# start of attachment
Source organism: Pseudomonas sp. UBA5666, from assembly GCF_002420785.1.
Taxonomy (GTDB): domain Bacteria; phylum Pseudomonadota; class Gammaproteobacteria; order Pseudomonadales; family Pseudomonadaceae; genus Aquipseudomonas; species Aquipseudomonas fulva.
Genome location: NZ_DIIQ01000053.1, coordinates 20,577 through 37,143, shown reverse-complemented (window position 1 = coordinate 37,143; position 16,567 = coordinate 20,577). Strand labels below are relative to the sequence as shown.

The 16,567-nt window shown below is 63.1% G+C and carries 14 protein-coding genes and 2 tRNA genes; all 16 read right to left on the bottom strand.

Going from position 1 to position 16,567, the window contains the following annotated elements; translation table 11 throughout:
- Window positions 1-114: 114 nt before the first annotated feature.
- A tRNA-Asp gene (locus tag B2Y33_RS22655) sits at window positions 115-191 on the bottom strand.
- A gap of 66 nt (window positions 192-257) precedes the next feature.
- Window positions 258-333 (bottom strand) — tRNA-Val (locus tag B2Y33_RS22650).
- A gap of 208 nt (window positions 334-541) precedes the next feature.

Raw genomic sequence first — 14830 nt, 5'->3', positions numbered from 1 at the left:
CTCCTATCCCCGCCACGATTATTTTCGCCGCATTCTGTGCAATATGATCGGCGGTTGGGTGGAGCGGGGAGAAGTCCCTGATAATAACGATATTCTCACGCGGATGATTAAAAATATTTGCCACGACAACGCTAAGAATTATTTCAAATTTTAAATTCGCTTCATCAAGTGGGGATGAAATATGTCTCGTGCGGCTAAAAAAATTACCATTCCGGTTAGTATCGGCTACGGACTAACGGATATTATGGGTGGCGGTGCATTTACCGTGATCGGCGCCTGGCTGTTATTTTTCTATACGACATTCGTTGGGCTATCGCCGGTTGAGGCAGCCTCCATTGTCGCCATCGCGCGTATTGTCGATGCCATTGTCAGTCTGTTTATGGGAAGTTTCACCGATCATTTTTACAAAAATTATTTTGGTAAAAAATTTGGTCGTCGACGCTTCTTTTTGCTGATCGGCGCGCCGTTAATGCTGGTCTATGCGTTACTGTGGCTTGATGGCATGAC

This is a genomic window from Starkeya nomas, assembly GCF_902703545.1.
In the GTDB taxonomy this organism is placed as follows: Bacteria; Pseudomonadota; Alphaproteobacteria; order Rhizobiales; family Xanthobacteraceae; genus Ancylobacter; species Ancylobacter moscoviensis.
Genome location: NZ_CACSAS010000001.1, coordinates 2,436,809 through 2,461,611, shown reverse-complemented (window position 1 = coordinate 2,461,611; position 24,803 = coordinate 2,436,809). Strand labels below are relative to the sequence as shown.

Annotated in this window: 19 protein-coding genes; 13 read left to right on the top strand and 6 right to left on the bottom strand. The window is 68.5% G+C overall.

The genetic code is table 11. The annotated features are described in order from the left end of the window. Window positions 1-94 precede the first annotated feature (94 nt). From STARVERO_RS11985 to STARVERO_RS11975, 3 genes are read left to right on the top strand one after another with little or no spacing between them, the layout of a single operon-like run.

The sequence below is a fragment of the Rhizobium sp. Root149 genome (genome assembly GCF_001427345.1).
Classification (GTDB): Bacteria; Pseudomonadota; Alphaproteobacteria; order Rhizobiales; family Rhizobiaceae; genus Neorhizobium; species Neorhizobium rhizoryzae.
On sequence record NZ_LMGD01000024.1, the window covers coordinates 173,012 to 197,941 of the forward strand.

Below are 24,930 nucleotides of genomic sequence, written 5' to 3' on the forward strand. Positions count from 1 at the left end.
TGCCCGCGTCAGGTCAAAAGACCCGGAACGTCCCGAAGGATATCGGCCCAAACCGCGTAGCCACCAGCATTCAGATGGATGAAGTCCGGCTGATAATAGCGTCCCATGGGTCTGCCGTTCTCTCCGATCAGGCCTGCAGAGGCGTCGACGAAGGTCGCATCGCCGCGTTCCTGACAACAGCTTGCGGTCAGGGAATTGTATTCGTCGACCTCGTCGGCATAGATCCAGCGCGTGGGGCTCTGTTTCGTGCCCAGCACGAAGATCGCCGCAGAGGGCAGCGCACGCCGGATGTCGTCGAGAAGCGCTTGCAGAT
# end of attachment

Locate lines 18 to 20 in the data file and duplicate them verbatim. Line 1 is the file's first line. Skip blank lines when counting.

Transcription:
The sequence below is a fragment of the Rhizobium sp. Root149 genome (genome assembly GCF_001427345.1).
Classification (GTDB): Bacteria; Pseudomonadota; Alphaproteobacteria; order Rhizobiales; family Rhizobiaceae; genus Neorhizobium; species Neorhizobium rhizoryzae.
On sequence record NZ_LMGD01000024.1, the window covers coordinates 173,012 to 197,941 of the forward strand.